A design for a useful ELK deployment on K8s

Log aggregation in a K8s environment is something I have lightly touched upon previously in multiple occasions. However setting up a minimal but a reliable log aggregation stack on top of K8s could quickly become an evolutionary process with each step improving on the previous one (and of course, everyone thinks they can do log aggregation before they actually start to do so). The following is a pattern for ELK I came across while improving such a stack. While this pattern addresses most common requirements for a native K8s log aggregation stack, there could be better, more suitable patterns that you may have to consider when setting up solutions of your own.

  1. ElasticSearch on K8s: 01 — Basic Design
  2. ElasticSearch on K8s: 02 — Log Collection with Filebeat
  3. ElasticSearch on K8s: 03 - Log Enrichment with Logstash
  4. ElasticSearch on K8s: 04 - Log Storage and Search with ElasticSearch
  5. ElasticSearch on K8s: 05 - Visualization and Production Readying
  6. ElasticSearch Index Management
  7. Authentication and Authorization for ElasticSearch: 01 - A Blueprint for Multi-tenant SSO
  8. Authentication and Authorization for ElasticSearch: 02 - Basic SSO with Role Assignment
  9. Authentication and Authorization for ElasticSearch: 03 - Multi-Tenancy with KeyCloak and Kibana

Bird’s eye view


To discuss a solution, let’s first define a sample problem.

In our sample scenario, there is are one or more user managed (in contrast to provider managed) K8s clusters running on a popular Cloud Service Provider (ex: AWS EC2). The Nodes are created using different EC2 instance families. Deployment users (ex: infrastructure management team) has direct control over how the EC2 instances are managed.

There are different applications running on the K8s cluster across different namespaces. For some apps, multi-tenancy is implemented using K8s Namespaces as a basis, and some have multi-tenancy built-in to the code so that a single cluster of apps could be aware of multiple tenants acting on them.

The CNI could be the default flannel deployment or a more specialized customized deployment such as weave where network boundaries are implemented using NetworkPolicies.

Storage Classes are defined for the Cloud Service Provider provided persistence options (ex: EBS).

The logs generated by different apps in different Namespaces should be aggregated and indexed for analysis. The aggregated logs should be available for a predefined set of users with SSO through the chosen IDP for the deployment.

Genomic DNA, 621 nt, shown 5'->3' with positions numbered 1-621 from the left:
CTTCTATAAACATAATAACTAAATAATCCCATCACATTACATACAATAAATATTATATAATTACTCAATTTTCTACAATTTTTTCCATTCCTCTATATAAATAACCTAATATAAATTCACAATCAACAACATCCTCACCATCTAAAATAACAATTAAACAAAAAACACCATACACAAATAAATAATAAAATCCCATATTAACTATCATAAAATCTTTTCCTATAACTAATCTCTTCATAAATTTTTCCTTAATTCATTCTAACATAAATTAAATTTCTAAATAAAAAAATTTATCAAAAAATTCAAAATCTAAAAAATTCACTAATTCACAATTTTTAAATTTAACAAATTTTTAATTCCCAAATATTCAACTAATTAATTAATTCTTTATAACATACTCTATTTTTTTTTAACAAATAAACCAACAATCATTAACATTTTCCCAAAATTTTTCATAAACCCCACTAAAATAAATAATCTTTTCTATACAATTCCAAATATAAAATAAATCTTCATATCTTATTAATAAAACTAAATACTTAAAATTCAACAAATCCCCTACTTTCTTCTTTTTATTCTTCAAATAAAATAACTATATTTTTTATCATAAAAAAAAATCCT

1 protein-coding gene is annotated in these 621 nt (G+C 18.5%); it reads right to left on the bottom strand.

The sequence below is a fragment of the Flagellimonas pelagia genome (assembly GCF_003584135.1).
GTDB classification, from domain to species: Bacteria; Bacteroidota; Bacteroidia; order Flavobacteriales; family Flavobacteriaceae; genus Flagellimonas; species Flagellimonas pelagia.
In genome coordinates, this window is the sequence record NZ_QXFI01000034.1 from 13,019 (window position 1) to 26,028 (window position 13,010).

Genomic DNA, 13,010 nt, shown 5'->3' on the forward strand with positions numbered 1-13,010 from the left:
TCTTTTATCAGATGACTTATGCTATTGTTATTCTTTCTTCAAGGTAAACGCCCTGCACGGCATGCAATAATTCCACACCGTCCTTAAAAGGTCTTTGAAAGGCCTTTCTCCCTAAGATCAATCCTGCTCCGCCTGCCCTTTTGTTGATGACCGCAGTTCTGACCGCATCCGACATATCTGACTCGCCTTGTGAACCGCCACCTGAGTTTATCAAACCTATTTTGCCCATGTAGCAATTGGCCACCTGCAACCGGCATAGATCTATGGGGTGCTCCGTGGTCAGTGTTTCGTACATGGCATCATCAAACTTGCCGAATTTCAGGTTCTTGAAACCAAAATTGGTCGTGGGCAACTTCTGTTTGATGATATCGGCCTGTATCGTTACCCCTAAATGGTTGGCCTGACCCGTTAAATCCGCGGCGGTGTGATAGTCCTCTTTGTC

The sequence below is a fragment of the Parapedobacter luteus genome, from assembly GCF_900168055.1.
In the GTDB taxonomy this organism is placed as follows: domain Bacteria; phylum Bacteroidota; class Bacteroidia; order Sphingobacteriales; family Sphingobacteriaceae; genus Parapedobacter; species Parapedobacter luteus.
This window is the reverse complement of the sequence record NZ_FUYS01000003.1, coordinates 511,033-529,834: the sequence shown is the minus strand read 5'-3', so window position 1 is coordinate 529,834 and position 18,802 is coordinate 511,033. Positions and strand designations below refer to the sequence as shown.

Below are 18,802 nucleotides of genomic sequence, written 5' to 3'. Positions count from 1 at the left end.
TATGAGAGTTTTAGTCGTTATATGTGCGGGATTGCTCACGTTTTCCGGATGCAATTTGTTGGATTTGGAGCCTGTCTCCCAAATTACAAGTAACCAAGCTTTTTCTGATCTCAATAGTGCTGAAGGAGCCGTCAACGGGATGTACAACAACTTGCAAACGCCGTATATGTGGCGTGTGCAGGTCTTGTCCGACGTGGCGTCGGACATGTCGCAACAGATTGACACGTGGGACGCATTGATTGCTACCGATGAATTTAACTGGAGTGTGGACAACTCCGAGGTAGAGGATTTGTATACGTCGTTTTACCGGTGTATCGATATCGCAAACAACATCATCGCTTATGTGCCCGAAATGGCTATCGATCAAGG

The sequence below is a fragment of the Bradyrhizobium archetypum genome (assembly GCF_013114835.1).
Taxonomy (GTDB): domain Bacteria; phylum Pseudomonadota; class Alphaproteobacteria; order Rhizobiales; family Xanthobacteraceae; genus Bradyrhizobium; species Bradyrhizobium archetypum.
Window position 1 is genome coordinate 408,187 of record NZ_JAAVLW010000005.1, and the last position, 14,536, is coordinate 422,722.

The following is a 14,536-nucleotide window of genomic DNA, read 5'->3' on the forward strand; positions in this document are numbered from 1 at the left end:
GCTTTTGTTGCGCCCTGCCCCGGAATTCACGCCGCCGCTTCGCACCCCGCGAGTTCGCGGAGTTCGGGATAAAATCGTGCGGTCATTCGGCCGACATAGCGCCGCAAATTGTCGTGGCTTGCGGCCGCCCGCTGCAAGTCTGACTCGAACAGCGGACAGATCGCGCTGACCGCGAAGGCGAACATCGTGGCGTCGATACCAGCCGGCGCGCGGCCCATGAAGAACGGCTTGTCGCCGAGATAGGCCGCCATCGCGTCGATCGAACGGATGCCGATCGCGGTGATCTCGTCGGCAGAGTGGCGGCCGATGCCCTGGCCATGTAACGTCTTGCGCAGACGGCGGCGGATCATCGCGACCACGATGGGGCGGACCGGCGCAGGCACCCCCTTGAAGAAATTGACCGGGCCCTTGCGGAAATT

The solution for the above problem is a stack that looks logically similar to the diagram below. The responsibility of this stack of tools is to collect, enrich, store and provide convenient access to the logs.

Each component of the stack are deployed in the same K8s cluster from where the logs are collected (this isn’t a must, a different controller K8s cluster could be used for log aggregation altogether).

In the above diagram, each blue box is a compute workload of the K8s native format Pod .

Their life cycles are controlled by various K8s native controller implementations, Deployment , StatefulSet , or DaemonSet . These controllers are represented by grey boxes.

The green boxes represent the K8s constructs that deal with data persistence. They include PersistentVolumes and PersistentVolumeClaimTemplates . They ultimately result in whatever the Cloud Service Provider specific implementations for storage, ex: EBS volumes for AWS.

The white boxes represent the networking constructs in K8s that act as consistent naming and service discovery, namely Services . Various types of Services are used in this deployment depending on the requirement, that could include load balancing, consistent naming, or reverse proxying.

Note that,

  1. Only Logstash and ElasticSearch processes need persistence
  2. Only Kibana is exposed to outside traffic
  3. ElasticSearch makes use of two types of Services

In addition to the above, there could be components that make authentication and authorization happen. To keep the scope of this article series simple, they are not included in the basic setup.

Let’s dive into the details of each component now to understand the function of each box in the above diagram and a few quirks of the design.

ELK Stack Components

A typical log collection stack consists of components for

  1. log collection
  2. log enrichment
  3. log storage and indexing
  4. visualization

While various tools offered by both Elastic and other vendors could work together in the above layers, most common tools used are,

  1. some kind of a Beats agent, ex: filebeat
  2. Logstash
  3. ElasticSearch
  4. Kibana

Let’s dive into each component and how they can be deployed on K8s in the next set of articles.

The configuration related to the stack being discussed in this article series will be available through a Github repository.

Written on September 19, 2019 by chamila de alwis.

Originally published on Medium